The three myths about mindfulness meditation and trauma
In the 60-minute webinar on his website, David identifies three myths about mindfulness meditation that have been perpetuated in the popular press and in mindfulness training. The three myths are as follows
- The Panacea Myth – the belief that mindfulness meditation will heal all kinds of stress, even stress generated by trauma. David’s own experience and his clinical experience working with trauma sufferers reinforces the fact that mindfulness meditation alone will not heal trauma – mindfulness meditation processes need to be modified and, in some cases, supplemented by other methodologies such as professional psychological support.
- The Breath Myth – the belief that breathing is emotionally neutral. David explains that because the respiratory system is biologically proximate to the sympathetic nervous system (responsible for excitation of our “flight/ flight/freeze” response) “close and sustained focus on the breath” can re-traumatise an individual for whom “breath” is a trauma stimulus. He states categorically and importantly that “people have different relationships to breath at different moments”. He encourages the listener to experiment with this throughout the day to confirm that our breathing can be relaxed, tense or emotionally neutral at any point in a day.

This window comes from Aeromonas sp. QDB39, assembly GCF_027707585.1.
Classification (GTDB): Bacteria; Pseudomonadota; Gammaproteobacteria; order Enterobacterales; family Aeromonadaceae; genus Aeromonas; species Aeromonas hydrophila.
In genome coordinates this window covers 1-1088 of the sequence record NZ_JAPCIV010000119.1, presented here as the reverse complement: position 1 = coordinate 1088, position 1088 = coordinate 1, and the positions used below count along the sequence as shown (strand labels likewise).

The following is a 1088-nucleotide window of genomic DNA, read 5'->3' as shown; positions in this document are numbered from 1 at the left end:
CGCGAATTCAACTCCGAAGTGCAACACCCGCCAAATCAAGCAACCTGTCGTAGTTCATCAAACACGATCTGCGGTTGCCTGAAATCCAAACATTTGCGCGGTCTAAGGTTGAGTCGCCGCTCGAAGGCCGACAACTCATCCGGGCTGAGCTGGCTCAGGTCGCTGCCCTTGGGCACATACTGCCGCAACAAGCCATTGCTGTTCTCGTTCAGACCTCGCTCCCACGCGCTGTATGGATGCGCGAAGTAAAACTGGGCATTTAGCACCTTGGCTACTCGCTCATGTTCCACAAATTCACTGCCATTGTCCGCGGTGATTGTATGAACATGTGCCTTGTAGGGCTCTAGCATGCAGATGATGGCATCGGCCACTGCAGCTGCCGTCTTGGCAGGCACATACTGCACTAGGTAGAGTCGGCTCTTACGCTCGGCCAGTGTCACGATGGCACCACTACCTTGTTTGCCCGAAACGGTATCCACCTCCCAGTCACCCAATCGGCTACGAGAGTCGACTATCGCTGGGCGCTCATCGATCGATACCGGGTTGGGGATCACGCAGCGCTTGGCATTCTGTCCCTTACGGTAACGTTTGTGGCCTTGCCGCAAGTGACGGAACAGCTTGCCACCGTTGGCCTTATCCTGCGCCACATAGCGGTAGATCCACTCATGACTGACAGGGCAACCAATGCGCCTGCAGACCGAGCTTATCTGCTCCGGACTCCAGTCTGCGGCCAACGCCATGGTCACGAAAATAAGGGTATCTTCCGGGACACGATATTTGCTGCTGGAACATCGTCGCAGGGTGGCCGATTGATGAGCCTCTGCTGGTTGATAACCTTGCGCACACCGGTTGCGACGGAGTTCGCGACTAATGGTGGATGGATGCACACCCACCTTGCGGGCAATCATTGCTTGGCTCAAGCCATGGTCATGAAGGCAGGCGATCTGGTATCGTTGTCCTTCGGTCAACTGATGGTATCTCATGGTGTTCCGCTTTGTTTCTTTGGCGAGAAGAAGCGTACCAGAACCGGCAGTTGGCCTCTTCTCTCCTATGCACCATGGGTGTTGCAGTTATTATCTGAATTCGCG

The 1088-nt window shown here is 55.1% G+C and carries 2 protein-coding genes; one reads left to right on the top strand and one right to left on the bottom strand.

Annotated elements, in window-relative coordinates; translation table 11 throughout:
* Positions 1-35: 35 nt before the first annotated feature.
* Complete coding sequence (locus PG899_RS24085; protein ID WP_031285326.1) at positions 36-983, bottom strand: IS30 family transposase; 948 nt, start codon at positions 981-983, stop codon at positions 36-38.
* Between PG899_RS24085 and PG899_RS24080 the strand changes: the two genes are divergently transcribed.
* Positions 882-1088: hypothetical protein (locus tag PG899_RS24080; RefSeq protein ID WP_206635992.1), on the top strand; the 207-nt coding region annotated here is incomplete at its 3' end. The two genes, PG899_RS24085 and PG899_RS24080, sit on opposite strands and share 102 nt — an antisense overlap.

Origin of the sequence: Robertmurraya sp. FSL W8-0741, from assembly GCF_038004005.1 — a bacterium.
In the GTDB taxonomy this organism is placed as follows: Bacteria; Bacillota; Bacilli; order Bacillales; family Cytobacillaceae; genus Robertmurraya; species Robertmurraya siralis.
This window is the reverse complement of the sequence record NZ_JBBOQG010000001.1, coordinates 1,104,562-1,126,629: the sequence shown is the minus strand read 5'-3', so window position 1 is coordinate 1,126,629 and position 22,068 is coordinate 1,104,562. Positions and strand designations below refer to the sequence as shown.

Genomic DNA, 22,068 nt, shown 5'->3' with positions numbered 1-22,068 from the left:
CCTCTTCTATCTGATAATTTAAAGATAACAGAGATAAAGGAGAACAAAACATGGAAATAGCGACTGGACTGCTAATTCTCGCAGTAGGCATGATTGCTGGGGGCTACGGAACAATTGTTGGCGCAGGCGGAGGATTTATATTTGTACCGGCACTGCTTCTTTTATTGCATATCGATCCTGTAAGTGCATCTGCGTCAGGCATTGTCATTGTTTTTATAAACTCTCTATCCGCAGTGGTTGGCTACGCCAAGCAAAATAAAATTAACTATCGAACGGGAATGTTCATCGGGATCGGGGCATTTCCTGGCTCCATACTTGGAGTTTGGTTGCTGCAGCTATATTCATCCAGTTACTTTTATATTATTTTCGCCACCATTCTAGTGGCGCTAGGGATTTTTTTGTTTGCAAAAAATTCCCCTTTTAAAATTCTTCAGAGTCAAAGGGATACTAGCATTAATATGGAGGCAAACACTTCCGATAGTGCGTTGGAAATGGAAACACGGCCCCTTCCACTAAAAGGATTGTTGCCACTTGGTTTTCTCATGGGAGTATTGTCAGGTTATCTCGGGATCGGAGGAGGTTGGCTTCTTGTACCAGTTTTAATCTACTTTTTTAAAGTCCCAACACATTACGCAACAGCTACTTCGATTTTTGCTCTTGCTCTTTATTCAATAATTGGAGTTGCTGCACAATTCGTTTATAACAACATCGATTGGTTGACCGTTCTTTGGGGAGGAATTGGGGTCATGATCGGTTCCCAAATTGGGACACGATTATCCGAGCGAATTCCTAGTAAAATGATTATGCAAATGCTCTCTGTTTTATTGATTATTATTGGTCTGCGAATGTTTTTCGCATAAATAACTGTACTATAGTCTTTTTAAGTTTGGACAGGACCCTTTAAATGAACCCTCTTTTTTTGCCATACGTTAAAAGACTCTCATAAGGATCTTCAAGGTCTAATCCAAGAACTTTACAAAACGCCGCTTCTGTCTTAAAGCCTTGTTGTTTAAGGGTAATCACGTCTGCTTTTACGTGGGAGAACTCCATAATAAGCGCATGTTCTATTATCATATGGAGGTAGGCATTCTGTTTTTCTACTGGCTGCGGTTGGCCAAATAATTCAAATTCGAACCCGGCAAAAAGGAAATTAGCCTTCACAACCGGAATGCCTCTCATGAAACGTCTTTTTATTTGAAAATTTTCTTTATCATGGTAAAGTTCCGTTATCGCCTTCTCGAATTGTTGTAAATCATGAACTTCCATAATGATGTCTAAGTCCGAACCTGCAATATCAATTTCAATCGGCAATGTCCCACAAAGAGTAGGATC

- The Sufficiency myth – the belief that mindfulness meditation alone is sufficient to heal trauma. David draws on case examples to illustrate the need for modifications to mindfulness meditation practice and the introduction of additional “self-regulation” tools to enable a person to heal from trauma.
Overall strategies to develop trauma-sensitive mindfulness training practices
David and other authors, practitioners, and researchers provide a range of strategies to “do no harm” when educating others in mindfulness meditation. Here are some key strategies:
- Understand trauma – First and foremost, understand trauma and its components on a biological, psychological, and social level. Without this understanding, it is difficult to develop the sensitivity and flexibility required to do no harm when facilitating a mindfulness meditation session. Associated with this, is the need to understand trauma-sensitive mindfulness and different strategies that can be adopted by mindfulness trainers and educators.